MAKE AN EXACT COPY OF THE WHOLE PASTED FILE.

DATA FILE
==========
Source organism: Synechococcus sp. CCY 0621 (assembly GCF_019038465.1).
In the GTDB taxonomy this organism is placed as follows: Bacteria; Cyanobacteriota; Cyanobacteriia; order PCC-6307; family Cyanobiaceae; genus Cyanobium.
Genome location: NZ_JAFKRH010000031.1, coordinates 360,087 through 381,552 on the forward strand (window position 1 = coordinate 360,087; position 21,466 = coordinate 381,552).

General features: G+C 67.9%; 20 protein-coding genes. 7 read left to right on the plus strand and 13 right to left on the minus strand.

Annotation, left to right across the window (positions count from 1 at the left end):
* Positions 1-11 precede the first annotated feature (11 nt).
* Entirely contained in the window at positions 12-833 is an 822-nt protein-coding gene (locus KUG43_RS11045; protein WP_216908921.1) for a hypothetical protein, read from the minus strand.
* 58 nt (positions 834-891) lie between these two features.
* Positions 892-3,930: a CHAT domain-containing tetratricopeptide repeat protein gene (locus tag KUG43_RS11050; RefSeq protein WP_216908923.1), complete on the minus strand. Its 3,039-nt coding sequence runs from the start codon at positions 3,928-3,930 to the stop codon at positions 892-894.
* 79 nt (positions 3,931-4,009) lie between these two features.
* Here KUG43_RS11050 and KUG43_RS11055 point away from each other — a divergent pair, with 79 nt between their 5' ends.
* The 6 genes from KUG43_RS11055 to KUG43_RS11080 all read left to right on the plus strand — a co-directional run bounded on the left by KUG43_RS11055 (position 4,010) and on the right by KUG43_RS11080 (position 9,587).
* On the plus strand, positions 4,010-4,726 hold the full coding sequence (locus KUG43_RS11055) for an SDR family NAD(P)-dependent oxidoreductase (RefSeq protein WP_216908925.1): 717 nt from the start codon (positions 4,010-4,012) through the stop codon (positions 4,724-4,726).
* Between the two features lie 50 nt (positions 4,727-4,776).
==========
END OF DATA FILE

Source organism: Synechococcus sp. CCY 0621 (assembly GCF_019038465.1).
In the GTDB taxonomy this organism is placed as follows: Bacteria; Cyanobacteriota; Cyanobacteriia; order PCC-6307; family Cyanobiaceae; genus Cyanobium.
Genome location: NZ_JAFKRH010000031.1, coordinates 360,087 through 381,552 on the forward strand (window position 1 = coordinate 360,087; position 21,466 = coordinate 381,552).

General features: G+C 67.9%; 20 protein-coding genes. 7 read left to right on the plus strand and 13 right to left on the minus strand.

Annotation, left to right across the window (positions count from 1 at the left end):
* Positions 1-11 precede the first annotated feature (11 nt).
* Entirely contained in the window at positions 12-833 is an 822-nt protein-coding gene (locus KUG43_RS11045; protein WP_216908921.1) for a hypothetical protein, read from the minus strand.
* 58 nt (positions 834-891) lie between these two features.
* Positions 892-3,930: a CHAT domain-containing tetratricopeptide repeat protein gene (locus tag KUG43_RS11050; RefSeq protein WP_216908923.1), complete on the minus strand. Its 3,039-nt coding sequence runs from the start codon at positions 3,928-3,930 to the stop codon at positions 892-894.
* 79 nt (positions 3,931-4,009) lie between these two features.
* Here KUG43_RS11050 and KUG43_RS11055 point away from each other — a divergent pair, with 79 nt between their 5' ends.
* The 6 genes from KUG43_RS11055 to KUG43_RS11080 all read left to right on the plus strand — a co-directional run bounded on the left by KUG43_RS11055 (position 4,010) and on the right by KUG43_RS11080 (position 9,587).
* On the plus strand, positions 4,010-4,726 hold the full coding sequence (locus KUG43_RS11055) for an SDR family NAD(P)-dependent oxidoreductase (RefSeq protein WP_216908925.1): 717 nt from the start codon (positions 4,010-4,012) through the stop codon (positions 4,724-4,726).
* Between the two features lie 50 nt (positions 4,727-4,776).